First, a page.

Remember to be polite, but definitely be confident.
How To Check Your Guitar
If carrying your guitar on a flight is too stressful you can always check your guitar. If you do this, you'll need to do a few things to ensure your guitar makes it to your destination safely.
Here are few steps you'll need to take if you're going to check your guitar.
Preparing for Check In
Before we go on, a quick note about de-tuning your guitar. Some people say you should and some people say you shouldn't. The air pressure is different on flights, somewhere similar to being at 8000' of elevation (even in the cabin). This will mean your guitar will move around a little. I would suggest tuning your guitar down a half step or a step. This will cover any changes without adding additional stress to your guitar.
Make sure you have a durable case. You'll want to spend a little money here. You don't necessarily need a flight case (though that's the most ideal option if you have a few hundred bucks to spend on it...). But make sure you have a solid case that can take some bumps.
Once you have your case you can go through the check in procedure.
Wrap the Tuning Keys. Use bubble wrap around the headstock. This is a vulnerable part of the guitar so this will go a long way in preventing damage.
Raise the Neck. Put a t-shirt under the neck to raise it just a little, and give it a little shock absorption.
Fill in the Gaps. Fill any gaps around the body with folded up t-shirts so your guitar is snugly in one place.
Paper Under the Strings. This will help keep the strings from vibrating too much.
Perform the Shake Test. Close your case and give it the old shake test. If you hear your guitar moving make any adjustments you need to.
A Few More Tips For Traveling With Your Guitar
After you've packed your case, you can put it in a box big enough to hold your guitar, with some additional bubble wrap. This is how guitars are shipped to stores. You can also take your guitar to the oversized area. It will skip some of the handling things get at the check in counter.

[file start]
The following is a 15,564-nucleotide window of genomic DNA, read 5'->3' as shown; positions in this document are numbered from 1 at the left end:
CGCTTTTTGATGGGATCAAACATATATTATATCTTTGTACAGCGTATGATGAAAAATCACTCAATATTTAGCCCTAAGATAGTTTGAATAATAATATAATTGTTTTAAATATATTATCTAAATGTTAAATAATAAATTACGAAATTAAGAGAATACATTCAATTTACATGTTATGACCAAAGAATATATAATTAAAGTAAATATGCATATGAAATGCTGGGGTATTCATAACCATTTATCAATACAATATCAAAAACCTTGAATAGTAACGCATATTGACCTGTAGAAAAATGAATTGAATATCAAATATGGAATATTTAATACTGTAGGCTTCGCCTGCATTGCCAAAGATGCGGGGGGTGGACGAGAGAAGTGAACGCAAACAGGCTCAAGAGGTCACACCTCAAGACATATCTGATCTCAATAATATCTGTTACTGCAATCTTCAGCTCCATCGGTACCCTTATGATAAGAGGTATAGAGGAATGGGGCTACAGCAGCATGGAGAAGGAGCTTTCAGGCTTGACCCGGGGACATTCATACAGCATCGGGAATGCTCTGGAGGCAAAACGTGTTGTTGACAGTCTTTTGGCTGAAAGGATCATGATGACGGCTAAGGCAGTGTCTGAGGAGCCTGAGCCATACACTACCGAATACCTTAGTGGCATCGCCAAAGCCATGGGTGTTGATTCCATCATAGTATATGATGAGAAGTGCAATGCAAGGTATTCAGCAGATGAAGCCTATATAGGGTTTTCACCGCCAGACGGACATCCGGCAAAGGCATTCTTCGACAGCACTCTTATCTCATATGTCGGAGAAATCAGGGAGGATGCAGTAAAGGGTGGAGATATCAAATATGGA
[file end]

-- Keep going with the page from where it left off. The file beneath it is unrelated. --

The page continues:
You can add Fragile stickers to your case. I'm not sure if this works but it wont hurt. Adding a name tag like you would for luggage is a must. Make sure it has you name, number, and address in case it gets lost.
Allow your guitar to adjust a little bit when you get to where you're going. Your guitar went through a much different climate on the plane, and your final destination might be a different climate than your home. Give it a day to adjust.
And lastly, you can always check out a folding travel guitar if you're really worried about it. The two brands I'm aware of are Journey Instruments and Voyage Air Guitars.
Traveling with your guitar, or let's face it, they're really our babies, can be stressful. But hopefully these tips have been helpful to you. Let me know in the comments if you have any other tips for traveling with guitars that have worked for you!
For good, cheap guitar protection, put the guitar in a good padded Bag. Then, go to a thrift store that has used Gun/rifle cases. They're usually cheap. Measure your bag 1st, to see what case it'll fit. Then put the bag, with guitar, in the case. You'll have good protection–cheap. For anywhere storage, at home too. For the flight you'll still want to box it though,-you don't want to carry a gun case around in public. You could check a music store for the box too. Also,instead of a new expensive case, maybe get a guitar made for travel or a small 1st guitar they sell for kids. They sound better than you think, and those show up in thrift stores also. George Harrison used to take ukeleles along, and some for friends he'd visit. Those are very affordable new too. Maybe, if the flight is cheap, pay for a 2nd seat for your guitar! Just be creative.
Last time I took it onboard the airline send it to the cargo area at the plane's door. Then they lost it when I arrived to my destination. I became slighty nervous until somehow it miraculously appeared at the lost and found airport area. So now Im seriously thinking about a smaller "travel guitar".